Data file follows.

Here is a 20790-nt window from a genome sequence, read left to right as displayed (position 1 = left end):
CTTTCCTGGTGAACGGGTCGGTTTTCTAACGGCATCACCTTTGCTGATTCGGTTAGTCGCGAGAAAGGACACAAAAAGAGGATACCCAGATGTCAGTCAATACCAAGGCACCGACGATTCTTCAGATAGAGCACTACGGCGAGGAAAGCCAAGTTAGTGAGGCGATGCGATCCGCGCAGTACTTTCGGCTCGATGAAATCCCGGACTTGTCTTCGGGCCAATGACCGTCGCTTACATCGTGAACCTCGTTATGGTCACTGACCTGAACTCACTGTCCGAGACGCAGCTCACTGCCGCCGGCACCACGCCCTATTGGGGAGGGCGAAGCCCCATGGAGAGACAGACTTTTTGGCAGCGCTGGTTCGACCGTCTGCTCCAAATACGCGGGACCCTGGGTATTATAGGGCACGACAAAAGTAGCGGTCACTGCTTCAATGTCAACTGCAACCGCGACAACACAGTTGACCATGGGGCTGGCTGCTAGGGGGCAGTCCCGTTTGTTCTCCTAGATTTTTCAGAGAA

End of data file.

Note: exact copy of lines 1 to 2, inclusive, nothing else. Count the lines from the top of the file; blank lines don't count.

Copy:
Here is a 20790-nt window from a genome sequence, read left to right as displayed (position 1 = left end):
CTTTCCTGGTGAACGGGTCGGTTTTCTAACGGCATCACCTTTGCTGATTCGGTTAGTCGCGAGAAAGGACACAAAAAGAGGATACCCAGATGTCAGTCAATACCAAGGCACCGACGATTCTTCAGATAGAGCACTACGGCGAGGAAAGCCAAGTTAGTGAGGCGATGCGATCCGCGCAGTACTTTCGGCTCGATGAAATCCCGGACTTGTCTTCGGGCCAATGACCGTCGCTTACATCGTGAACCTCGTTATGGTCACTGACCTGAACTCACTGTCCGAGACGCAGCTCACTGCCGCCGGCACCACGCCCTATTGGGGAGGGCGAAGCCCCATGGAGAGACAGACTTTTTGGCAGCGCTGGTTCGACCGTCTGCTCCAAATACGCGGGACCCTGGGTATTATAGGGCACGACAAAAGTAGCGGTCACTGCTTCAATGTCAACTGCAACCGCGACAACACAGTTGACCATGGGGCTGGCTGCTAGGGGGCAGTCCCGTTTGTTCTCCTAGATTTTTCAGAGAA